[0055] The term “operably linked” refers to the association of nucleic acid sequences on a single nucleic acid fragment or recombinant DNA molecule so that the function of one is affected by the other. For example, a promoter is operably linked with a coding sequence when it is capable of affecting the expression of that coding sequence (i.e., that the coding sequence is under the transcriptional control of the promoter). Coding sequences can be operably linked to regulatory sequences in sense or antisense orientation.

[0056] “Transformation” refers to the transfer of a nucleic acid fragment or recombinant DNA molecule into the genome of a host organism. “Stable transformation” refers to the transfer of a nucleic acid fragment or recombinant DNA molecule into a genome of a host organism, including both nuclear and organellar genomes, resulting in genetically stable inheritance. In contrast, “transient transformation” refers to the transfer of a nucleic acid fragment or recombinant DNA molecule into the nucleus, or DNA-containing organelle, of a host organism resulting in gene expression without integration or stable inheritance. Host organisms containing the transformed nucleic acid fragments or recombinant DNA molecules are referred to as “transgenic” organisms. The preferred method of cell transformation of rice, corn and other monocots is the use of particle-accelerated or “gene gun” transformation technology (Klein, T. M. et al. (1987) Nature (London) 327:70-73; U.S. Pat. No. 4,945,050), or an Agrobacterium-mediated method using an appropriate Ti plasmid containing the transgene (Ishida, Y. et al. (1996) Nature Biotech. 14:745-750).

[0057] “PCR” amplification or “Polymerase Chain Reaction” is a technique for the synthesis of large quantities of specific DNA segments that consists of a series of repetitive cycles (Perkin Elmer Cetus Instruments, Norwalk, Conn.). Typically, the double stranded DNA is heat denatured, the two primers complementary to the 3′ boundaries of the target segment are annealed at low temperature and then extended at an intermediate temperature. One set of these three consecutive steps is referred to as a cycle.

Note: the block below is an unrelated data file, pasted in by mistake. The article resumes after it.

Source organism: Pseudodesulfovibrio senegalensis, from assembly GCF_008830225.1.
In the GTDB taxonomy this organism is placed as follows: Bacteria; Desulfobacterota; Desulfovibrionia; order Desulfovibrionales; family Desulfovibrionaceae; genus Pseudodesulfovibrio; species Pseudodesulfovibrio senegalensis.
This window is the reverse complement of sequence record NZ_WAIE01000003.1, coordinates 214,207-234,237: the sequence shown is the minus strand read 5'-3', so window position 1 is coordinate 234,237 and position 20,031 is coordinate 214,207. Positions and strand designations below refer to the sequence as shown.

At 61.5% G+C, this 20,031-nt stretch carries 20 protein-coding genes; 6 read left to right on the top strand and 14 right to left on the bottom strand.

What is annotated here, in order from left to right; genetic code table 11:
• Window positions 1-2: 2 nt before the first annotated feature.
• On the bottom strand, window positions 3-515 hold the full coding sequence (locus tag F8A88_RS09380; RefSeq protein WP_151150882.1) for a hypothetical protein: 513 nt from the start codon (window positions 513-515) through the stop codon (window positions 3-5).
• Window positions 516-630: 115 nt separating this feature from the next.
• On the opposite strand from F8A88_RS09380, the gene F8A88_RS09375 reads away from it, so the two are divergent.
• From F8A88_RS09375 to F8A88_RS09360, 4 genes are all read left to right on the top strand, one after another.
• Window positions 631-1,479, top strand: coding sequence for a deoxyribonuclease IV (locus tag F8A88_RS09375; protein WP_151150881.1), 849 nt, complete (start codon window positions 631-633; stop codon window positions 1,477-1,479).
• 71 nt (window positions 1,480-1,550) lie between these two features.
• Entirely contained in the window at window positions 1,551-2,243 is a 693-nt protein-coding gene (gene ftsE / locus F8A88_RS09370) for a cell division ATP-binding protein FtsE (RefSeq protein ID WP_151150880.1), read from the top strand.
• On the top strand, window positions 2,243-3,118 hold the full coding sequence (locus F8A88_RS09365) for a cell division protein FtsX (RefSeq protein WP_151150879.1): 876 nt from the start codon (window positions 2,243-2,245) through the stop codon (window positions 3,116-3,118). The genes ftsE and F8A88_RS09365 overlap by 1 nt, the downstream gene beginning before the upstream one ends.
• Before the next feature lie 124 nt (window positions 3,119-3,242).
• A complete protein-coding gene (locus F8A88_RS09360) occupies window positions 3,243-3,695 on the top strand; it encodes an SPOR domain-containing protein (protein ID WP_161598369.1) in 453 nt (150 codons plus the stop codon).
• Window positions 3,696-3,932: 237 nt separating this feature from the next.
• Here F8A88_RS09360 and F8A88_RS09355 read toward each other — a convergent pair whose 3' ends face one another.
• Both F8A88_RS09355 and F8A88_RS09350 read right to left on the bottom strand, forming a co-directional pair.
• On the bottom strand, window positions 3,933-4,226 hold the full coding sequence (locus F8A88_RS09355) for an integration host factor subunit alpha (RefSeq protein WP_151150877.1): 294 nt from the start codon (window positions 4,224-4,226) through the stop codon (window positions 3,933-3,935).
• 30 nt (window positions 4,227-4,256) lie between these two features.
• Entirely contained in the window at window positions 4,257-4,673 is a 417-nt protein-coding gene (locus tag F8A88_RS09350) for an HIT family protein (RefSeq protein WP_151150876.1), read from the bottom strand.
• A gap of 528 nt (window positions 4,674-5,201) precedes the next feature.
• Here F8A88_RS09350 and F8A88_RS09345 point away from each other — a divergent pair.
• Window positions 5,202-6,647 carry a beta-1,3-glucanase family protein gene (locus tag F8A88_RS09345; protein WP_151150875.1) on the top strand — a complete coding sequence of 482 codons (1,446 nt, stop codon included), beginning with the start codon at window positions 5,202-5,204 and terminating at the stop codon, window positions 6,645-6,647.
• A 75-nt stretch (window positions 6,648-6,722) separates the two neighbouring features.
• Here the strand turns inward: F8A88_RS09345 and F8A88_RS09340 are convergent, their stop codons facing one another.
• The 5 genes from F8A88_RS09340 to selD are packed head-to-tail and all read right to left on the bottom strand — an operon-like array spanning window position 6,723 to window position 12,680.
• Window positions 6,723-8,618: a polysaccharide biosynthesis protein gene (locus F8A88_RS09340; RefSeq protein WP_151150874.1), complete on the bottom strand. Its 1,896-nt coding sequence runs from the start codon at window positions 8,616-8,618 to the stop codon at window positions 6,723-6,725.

[0058] Standard recombinant DNA and molecular cloning techniques used herein are well known in the art and are described more fully in Sambrook, J., Fritsch, E. F. and Maniatis, T. Molecular Cloning: A Laboratory Manual; Cold Spring Harbor Laboratory Press: Cold Spring Harbor, 1989 (hereinafter “Sambrook”).

[0059] Corn is used as human food, livestock feed and as raw material in industry. The food uses of corn, in addition to human consumption of corn kernels, include both products of dry- and wet-milling industries. The principal products of corn dry milling are grits, meal and flour. The corn wet-milling industry can provide corn starch, corn syrups, and dextrose for food use. Corn oil is recovered from corn germ, which is a by-product of both dry- and wet-milling industries.

[0060] Corn, including both grain and non-grain portions of the plant, is also used extensively as livestock feed, primarily for beef cattle, dairy cattle, hogs, and poultry.

[0061] Industrial uses of corn are mainly from corn starch from the wet-milling industry and corn flour from the dry-milling industry. The industrial applications of corn starch and flour are based on functional properties, and ability to suspend particles. The corn starch and flour have application in the paper and textile industries. Other industrial uses include applications in adhesives, building materials, foundry binders, laundry starches, explosives, oil-well muds, and other mining applications.

[0062] High amylose starch is useful in applications that involve film-forming ability, higher gel strength, greater water resistance, and higher cooking temperature. Examples include and are not limited to improved starch-based corrugating adhesives, such as described in Leake et al. (U.S. Pat. No. 5,405,437), used in corrugated boxes, food products such as edible films, hard gums, and digestion resistant starch which in the diet is correlated with fiber content.

[0063] Plant parts other than the grain of corn are also used in industry. Stalks and husks are made into paper and wall-board and cobs are used for fuel and to make charcoal.

[0064] The seed, the plant produced from the seed, and various parts of the plant can be utilized for human food, livestock feed, and as a raw material in industry.

DESCRIPTION OF THE INVENTION

[0065] This invention concerns starch containing actual amylose levels between about 76% and about 99%. The starch is produced from transgenic corn plants having a recombinant DNA sequence containing at least a portion of starch branching enzymes I and II.